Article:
Education: Facts & Virtues
In The Abolition of Man, C. S. Lewis critiques the modern education system for redefining knowledge solely in terms of scientific facts, with no moral significance or objective meaning. He feared that a world taught as inherently meaningless would hurt children’s formation of virtue, leaving a new generation of young thinkers bereft of an understanding of the value systems God created. This fear echoes the concerns of other writers and thinkers who came before Lewis. For example, in Dr. Turley’s Introduction to AOM, he quotes John Ruskin, a prominent Victorian art critic and social thinker:
“The entire object of true education is to make people not merely do the right things, but enjoy the right things – not merely industrious, but to love industry – not merely learned, but to love knowledge – not merely pure, but to love purity – not merely just, but to hunger and thirst after justice.”
Perhaps you remember Charles Dickens’ character of Mr. Thomas Gradgrind, the deplorable Superintendent of the boarding school in Hard Times? Gradgrind made his approach to education perfectly clear in the opening lines of Chapter 1:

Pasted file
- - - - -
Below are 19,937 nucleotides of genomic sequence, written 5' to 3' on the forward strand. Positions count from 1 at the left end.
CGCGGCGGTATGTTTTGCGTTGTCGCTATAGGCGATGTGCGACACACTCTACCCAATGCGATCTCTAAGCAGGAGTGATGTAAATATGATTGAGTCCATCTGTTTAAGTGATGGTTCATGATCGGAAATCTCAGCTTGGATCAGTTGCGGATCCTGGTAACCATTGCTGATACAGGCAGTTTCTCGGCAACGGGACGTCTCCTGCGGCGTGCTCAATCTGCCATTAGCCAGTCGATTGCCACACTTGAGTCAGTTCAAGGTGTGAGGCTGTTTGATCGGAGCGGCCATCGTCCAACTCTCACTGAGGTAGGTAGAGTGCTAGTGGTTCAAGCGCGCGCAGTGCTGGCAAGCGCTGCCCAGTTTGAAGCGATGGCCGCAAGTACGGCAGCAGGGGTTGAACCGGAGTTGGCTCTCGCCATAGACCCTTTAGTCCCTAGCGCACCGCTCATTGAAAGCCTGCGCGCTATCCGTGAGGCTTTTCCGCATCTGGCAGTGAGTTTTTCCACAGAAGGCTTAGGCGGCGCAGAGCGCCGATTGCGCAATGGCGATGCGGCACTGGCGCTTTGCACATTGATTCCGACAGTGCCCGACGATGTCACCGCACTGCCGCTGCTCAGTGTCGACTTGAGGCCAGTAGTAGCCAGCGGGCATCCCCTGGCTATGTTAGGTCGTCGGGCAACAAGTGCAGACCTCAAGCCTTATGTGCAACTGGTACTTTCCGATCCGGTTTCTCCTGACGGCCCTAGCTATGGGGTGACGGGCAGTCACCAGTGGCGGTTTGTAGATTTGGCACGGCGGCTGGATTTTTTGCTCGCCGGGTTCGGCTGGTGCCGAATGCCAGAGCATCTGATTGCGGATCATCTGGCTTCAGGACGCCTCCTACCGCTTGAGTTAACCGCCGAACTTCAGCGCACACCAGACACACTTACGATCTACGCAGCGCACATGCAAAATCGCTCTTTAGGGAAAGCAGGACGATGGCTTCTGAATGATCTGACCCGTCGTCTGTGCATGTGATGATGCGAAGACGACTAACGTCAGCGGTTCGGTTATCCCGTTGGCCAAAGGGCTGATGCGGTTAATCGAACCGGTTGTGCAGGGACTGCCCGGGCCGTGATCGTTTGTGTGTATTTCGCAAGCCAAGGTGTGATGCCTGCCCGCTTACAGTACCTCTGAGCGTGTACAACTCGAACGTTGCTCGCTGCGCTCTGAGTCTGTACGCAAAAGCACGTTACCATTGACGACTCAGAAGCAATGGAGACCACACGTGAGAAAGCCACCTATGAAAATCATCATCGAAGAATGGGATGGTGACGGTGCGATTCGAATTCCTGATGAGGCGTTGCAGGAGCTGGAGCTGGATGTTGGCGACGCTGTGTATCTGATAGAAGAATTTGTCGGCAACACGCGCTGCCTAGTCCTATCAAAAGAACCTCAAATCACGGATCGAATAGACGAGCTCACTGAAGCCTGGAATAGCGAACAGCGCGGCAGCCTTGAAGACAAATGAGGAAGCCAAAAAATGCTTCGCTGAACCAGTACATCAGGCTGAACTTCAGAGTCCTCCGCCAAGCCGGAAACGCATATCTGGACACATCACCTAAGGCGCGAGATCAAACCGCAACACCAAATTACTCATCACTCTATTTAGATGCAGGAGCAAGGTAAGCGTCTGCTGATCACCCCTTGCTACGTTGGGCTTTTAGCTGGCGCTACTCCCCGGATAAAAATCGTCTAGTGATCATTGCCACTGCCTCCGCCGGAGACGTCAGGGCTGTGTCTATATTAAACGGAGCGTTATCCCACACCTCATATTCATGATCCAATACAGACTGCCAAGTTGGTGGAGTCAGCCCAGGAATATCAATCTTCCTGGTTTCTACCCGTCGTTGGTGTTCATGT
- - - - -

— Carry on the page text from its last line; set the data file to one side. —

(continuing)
“NOW, what I want is, Facts. Teach these boys and girls nothing but Facts. Facts alone are wanted in life. Plant nothing else, and root out everything else. You can only form the minds of reasoning animals upon Facts: nothing else will ever be of any service to them.”
It is interesting to note that Gradgrind associates the learning of facts with the teaching of reasoning animals. As C. S. Lewis wrote in The Abolition of Man, a world in which knowledge is understood through mere scientific facts and biological processes will become, itself, nothing more than mere nature.